About AccuraCast AccuraCast is an integrated marketing, business intelligence and data analysis agency, providing small and medium sized companies in the UK a more accurate picture of their business environment via comprehensive data analysis, business intelligence, and marketing consultancy services. AccuraCast helps companies gain a better understanding of their customers and market their products and services more effectively. The company uses high-tech data analysis methodologies to investigate client databases smartly, and proven sales and marketing methods to reach the target markets. AccuraCast delivers costumer specific marketing solutions and information based on tailor-made analysis of the databases, allowing companies to gain the necessary edge over the competition.

5 Things You Must Do Well When Buying a Business to Not Get Burned

Are you not sure what Business to buy? Need to know what is a fair deal?
Martin Smith thought he was buying an established business with good credit and collectable accounts receivable. The day after settlement the surprises began.
Inventory could not be used because expiration dates had past. Money shown as receivable had already been collected. Vendors that were only willing to ship COD. Over $100,000 of real problems that should have been detected during the business purchase process popped up and almost shut Martin down.
Can you afford to be surprised? Of course not.
You have the power to not end up like Martin.
Owning your own business is part of the American Dream. Buying a business has many advantages over starting one from scratch if you know how. Be prepared and get all the benefits of buying an existing business.
Tangible benefits such as existing cash flow, existing customer base, existing systems, knowledgeable employees, and locations can be obtained cheaper by buying an existing business than starting from scratch.
1. Understand and Know What You do Well and Like
You must really look at the activities you like to do and find a business that allows you to do them. For instance some people want customers to come to them. A retail store may work well for them. On the other hand some owners would loose their minds staying in a store all day; perhaps something with outside sales will work for them.
Are you a people person, a thinker, a leader, or a salesperson? Do you like steady hours, flexibility etc. How much money do you have to purchase with? How much money must you make every week?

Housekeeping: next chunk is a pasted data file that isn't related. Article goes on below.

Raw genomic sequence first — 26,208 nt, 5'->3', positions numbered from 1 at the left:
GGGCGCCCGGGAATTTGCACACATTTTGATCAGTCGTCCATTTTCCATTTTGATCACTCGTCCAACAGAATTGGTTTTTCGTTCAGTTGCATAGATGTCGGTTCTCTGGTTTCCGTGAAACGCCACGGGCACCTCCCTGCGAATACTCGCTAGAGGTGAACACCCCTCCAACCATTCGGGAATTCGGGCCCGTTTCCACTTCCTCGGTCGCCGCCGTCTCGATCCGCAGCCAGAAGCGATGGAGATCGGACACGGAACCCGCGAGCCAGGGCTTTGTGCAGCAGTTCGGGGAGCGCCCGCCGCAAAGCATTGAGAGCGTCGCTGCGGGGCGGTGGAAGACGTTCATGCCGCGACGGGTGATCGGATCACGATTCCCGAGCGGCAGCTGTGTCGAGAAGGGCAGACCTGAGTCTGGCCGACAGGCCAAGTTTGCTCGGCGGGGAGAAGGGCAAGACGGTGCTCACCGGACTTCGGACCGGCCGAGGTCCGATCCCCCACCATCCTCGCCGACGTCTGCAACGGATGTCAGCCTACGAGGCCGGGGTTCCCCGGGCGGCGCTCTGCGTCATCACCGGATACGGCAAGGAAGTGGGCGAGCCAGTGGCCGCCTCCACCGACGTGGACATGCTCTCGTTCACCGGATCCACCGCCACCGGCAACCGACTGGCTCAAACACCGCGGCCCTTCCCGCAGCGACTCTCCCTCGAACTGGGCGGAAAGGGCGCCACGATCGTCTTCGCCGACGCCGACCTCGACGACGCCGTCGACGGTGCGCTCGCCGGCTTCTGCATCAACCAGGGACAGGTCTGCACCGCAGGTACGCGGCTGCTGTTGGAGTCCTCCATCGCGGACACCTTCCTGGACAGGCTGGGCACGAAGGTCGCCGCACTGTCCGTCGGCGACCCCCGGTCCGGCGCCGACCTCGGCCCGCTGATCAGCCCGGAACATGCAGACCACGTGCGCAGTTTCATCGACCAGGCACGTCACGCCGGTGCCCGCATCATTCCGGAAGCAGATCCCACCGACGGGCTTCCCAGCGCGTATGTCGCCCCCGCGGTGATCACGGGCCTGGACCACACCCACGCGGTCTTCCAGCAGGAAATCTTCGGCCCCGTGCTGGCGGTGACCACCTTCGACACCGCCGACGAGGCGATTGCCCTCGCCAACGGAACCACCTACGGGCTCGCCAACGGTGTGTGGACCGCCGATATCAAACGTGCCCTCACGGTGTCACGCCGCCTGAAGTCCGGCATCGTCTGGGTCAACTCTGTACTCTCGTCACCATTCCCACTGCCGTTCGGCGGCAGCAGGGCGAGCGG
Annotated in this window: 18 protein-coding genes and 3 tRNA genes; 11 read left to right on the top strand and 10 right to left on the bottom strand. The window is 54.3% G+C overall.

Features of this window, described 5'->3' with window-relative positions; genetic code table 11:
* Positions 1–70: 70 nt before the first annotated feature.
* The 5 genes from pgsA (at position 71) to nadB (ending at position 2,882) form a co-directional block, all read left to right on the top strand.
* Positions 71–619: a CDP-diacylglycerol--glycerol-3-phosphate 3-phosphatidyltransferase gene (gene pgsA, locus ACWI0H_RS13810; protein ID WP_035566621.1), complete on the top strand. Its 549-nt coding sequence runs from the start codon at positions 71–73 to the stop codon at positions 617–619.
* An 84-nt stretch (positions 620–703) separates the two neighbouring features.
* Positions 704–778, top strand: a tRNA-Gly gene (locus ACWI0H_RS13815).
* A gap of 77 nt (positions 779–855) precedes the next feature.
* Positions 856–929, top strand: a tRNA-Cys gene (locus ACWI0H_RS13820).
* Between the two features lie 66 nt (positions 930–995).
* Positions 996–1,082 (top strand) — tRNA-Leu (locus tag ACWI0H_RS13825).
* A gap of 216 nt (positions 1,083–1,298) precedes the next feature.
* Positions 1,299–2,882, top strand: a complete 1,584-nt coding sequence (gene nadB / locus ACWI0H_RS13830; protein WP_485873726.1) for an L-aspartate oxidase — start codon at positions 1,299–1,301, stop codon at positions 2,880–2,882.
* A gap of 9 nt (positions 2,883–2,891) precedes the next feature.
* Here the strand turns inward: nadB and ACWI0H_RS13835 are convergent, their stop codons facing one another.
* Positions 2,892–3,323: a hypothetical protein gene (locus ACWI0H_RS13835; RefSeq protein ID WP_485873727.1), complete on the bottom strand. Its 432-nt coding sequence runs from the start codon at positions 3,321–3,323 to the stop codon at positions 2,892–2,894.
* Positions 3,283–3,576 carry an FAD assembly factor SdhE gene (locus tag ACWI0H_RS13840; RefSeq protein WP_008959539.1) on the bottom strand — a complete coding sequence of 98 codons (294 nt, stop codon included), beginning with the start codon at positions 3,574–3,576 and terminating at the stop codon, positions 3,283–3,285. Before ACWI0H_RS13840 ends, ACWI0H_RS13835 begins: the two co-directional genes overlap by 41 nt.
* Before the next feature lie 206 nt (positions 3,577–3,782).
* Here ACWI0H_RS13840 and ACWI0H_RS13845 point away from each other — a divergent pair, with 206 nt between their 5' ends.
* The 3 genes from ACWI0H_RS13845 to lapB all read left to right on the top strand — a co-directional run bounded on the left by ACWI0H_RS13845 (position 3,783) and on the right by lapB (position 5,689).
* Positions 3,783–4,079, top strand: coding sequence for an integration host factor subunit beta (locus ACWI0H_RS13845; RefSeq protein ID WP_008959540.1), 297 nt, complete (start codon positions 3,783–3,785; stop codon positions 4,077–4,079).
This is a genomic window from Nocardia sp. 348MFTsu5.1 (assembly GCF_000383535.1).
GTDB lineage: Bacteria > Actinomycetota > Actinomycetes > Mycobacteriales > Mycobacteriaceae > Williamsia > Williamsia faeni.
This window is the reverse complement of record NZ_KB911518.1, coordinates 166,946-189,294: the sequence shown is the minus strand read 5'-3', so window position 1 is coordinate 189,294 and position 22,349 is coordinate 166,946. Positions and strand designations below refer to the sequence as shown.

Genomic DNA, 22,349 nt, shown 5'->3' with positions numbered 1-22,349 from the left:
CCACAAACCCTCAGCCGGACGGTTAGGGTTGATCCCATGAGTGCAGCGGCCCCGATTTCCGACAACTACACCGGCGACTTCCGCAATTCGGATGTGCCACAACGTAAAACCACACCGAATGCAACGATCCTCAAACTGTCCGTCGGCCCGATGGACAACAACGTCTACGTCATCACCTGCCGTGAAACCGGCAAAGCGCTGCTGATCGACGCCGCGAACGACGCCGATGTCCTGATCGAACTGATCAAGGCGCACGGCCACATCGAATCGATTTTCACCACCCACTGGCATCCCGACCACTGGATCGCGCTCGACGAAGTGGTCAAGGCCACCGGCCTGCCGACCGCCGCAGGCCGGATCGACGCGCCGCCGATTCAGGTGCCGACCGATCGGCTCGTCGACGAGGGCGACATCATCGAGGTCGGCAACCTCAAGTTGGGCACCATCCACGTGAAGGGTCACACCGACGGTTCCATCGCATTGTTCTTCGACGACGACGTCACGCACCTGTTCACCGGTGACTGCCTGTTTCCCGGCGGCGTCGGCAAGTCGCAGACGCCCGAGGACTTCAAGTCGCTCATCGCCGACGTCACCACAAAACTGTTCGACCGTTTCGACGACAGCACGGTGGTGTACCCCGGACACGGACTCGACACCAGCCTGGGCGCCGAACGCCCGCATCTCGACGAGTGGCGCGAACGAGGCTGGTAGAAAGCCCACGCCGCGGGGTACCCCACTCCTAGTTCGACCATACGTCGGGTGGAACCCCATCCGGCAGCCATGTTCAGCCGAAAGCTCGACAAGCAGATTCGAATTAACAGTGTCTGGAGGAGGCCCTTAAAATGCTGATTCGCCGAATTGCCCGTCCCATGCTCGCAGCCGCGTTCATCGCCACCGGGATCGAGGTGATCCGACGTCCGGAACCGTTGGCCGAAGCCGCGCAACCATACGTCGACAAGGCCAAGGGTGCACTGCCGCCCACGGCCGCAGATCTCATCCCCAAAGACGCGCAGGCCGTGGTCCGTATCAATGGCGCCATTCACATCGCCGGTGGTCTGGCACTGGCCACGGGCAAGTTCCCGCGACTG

Remember the process of buying the business is not the same as running one. Do everything possible to make sure you buy one you will love running.
2. Make a Comprehensive Search for a Business
Make sure you know how to look for a business. Don't just go to one source but really check multiple reliable sources to find the business that is right for you.
Systematize your notes so you know what you looked at. Make sure you compare your strengths and weaknesses with the day-to-day tasks of running the business.
3. Understand and Value the Business Properly
Understand the basic financial techniques to value a business; it's cash flow and other assets. Know how to prepare a basic business plan in order to make projections into the future.
Understand how the business is getting its customers. Know how it delivers goods and services. Know the cash flow and how you will keep the current cash flow and then grow the cash flow.
4. Know how to structure and finance a business
Have a basic understanding of how the business valuation and related cash flow tie together. Make sure you know a number of possible ways to put a transaction together to overcome different risks.
Understand what may be financed by a conventional bank loan, a SBA loan or seller take-back. Understand how to take your outline deal and put it into a final enforceable contract.
5. Perform Due Diligence Thoroughly and Correctly
Know what to look for when investigating a company. Know how to tie accounting records into source documents. Understand inventory, equipment, vehicle titling and other problems. Understand what should occur at settlement. Make sure you are getting what you have agreed to pay for.
Bonus Tip
Recognize that the Broker almost always represents the Seller. For most small business purchases you, the buyer, will go through most of the process on your own. Make sure you know enough to get select the right business and negotiate a fair deal.